Some of you may have been following our developments with the analyst community, particularly Gartner and their 2008 Magic Quadrant reports. For those of that haven't, Liferay was recently recognized in two Magic Quadrants:
You can see what the Google-sphere thinks about these results with the links above. For our part, it's an interesting development. On the one hand, as an open source vendor we're not used to getting attention from the traditional analysts (though to be fair Gartner mentioned us in last year's report and Forrester had a research note including Liferay and Jetspeed as early as 2003), who tend to provide research to the kinds of organizations that have been wary of adopting open source software. Technology decisions at these organizations are usually made by higher-level decision makers—CIOs and CTOs or even business side decision makers. For this audience, the traditional software sales model has been the dominant acquisition process, including heavy solicitation from large vendors like IBM and Oracle, research from analysts, and perhaps most importantly, the fear of making a bad decision (and the "nobody gets fired for buying IBM" mentality).
On the other hand, we've recognized for some time that since open source is a fundamental shift in the way software is developed, distributed and maintained, analysts seeking to stay relevant would need to address the phenomenon as a legitimate dimension of their market research sooner or later. And they did: at Gartner's Portals, Content, and Collaboration Summit in Baltimore earlier this year, the keynote recognized five significant technologies that are changing the IT landscape:
- software as a service (SaaS)
- global-class computing
- the consumerization of IT
- Web 2.0
- open source
It's interesting to note that at least four of the five affect, relate to, or are being addressed by Liferay in some way:
- SaaS is a legitimate business model that we'll be implementing in the near future with our Social Office product. A compelling, reliable solution for collaboration (whether intranet or across enterprise boundaries) on a subscription/hosted basis will be a welcome alternative for many companies who don't want to deal with the hassle of maintaining these sites in-house.
- Consumerization of IT: Google, Facebook, and Apple have really pushed the envelope with respect to usability and simplicity, and they constantly inspire us and challenge us to make our software more intuitive.
- Web 2.0: collaboration is at the heart of the traditional portal use case, and we think Liferay is getting it right where the other kludgy and expensive proprietary offerings are limping along
- Open source: Liferay is the most liberal commercial open source vendor out there.
One of the interesting dynamics we encountered while being considered for the Magic Quadrant reports was how to define qualifying criteria. I think it's something that we will continue to wrestle with over time: how do you measure the ability to execute of an open source vendor vs. a proprietary one? We don't have the traditional limitations (huge sales and acquisition costs, lack of a viral distribution model) of a proprietary vendor, and we work with a distributed community for product development and maintenance. So our size (much smaller than IBM) belies our ability to create great software and successfully deploy it to enterprise environments. To add to the complexity, our relationship with Sun Microsystems, through which 40 of their engineers actively contribute features and fixes to our code base, adds a another layer of nuance.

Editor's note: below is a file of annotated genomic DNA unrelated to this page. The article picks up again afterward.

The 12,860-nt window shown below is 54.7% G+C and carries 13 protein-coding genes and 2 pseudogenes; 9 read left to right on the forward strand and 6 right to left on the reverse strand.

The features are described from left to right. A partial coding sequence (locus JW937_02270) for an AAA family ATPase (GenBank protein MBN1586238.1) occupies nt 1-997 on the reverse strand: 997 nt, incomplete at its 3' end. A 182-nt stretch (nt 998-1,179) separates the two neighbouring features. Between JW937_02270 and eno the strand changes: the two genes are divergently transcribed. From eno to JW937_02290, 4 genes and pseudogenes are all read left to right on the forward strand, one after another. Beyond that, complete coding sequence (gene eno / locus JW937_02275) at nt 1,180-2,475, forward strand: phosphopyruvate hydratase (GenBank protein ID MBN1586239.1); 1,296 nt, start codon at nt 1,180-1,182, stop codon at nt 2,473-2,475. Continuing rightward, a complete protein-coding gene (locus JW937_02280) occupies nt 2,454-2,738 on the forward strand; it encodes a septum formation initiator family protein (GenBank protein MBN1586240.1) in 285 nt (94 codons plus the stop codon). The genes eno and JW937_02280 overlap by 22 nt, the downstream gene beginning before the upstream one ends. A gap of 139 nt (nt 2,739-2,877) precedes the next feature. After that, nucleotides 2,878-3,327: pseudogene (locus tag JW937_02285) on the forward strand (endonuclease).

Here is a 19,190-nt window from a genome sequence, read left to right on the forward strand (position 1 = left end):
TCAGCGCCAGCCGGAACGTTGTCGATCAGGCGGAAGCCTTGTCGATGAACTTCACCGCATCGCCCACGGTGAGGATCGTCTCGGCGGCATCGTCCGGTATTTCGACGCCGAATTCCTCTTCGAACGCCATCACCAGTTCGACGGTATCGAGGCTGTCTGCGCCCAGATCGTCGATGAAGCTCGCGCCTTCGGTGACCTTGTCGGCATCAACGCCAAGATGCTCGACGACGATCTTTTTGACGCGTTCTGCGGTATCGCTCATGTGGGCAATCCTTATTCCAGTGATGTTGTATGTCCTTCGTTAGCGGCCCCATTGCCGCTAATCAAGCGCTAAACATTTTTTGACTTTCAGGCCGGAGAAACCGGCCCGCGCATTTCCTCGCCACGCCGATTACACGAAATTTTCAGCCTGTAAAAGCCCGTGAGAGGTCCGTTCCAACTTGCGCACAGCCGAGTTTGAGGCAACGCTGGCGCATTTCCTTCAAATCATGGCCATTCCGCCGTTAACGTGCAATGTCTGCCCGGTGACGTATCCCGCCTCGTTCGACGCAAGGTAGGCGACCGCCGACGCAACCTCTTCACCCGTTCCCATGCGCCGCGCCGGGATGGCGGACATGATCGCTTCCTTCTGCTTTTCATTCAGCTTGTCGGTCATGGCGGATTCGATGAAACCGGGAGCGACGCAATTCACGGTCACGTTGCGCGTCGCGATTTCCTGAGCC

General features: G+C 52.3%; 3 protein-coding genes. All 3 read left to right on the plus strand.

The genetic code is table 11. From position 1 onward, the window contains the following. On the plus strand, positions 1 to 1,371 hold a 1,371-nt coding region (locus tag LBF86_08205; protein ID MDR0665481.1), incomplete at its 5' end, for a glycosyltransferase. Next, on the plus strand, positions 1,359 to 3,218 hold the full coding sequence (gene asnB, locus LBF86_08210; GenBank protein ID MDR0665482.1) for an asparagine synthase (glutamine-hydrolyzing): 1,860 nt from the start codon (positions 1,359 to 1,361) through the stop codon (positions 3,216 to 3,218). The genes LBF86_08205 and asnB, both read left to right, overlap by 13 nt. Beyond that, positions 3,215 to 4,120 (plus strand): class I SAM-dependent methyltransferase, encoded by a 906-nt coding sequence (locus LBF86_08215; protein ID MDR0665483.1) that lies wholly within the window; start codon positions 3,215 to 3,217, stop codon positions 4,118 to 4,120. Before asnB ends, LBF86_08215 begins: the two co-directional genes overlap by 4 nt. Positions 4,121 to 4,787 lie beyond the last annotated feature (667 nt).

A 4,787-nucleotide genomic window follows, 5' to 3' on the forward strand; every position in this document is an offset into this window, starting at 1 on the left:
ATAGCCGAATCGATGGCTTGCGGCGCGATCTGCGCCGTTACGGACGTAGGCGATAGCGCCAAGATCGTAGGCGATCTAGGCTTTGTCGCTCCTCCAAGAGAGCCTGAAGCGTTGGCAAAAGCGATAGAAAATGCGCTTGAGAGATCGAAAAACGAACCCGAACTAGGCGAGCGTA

Whatever the outcome, we welcome the coverage. Liferay's installed base includes an incredible roster of the world's most successful enterprises, including Allianz, AutoZone, Benetton, BMW, Bosch, Cisco Systems, Lufthansa Flight Training, and O2, but our advocates at these organizations have often been technology pioneers that understand open source ROI. There are still a lot of Global 2000 companies who take a more cautious approach to technology and who need to be educated about the open choices they have. These companies need to know that the $125,000 per processor they're spending on Oracle WebCenter Suite (list price as of June 2008) is a huge misallocation of IT dollars that can be re-invested instead into building innovative extensions to open source solutions. They need to know open alternatives exist, and if the Magic Quadrant is their tool of choice, more power to them.
Finally, Liferay's placement in the MQ brings added strength to our customer acquisition process. We have always had enthusiastic developers, architects, and technologists in our community, grassroots advocates who vouch for us and evangelize Liferay to their management. Some have been able to convince management to go open source, but others have faced resistance. Now, when those decision makers hear the rave reviews from their teams about Liferay but get cold feet about adopting an unknown technology, they can turn to their trusted sources, such as the MQ, to validate what their developers already knew.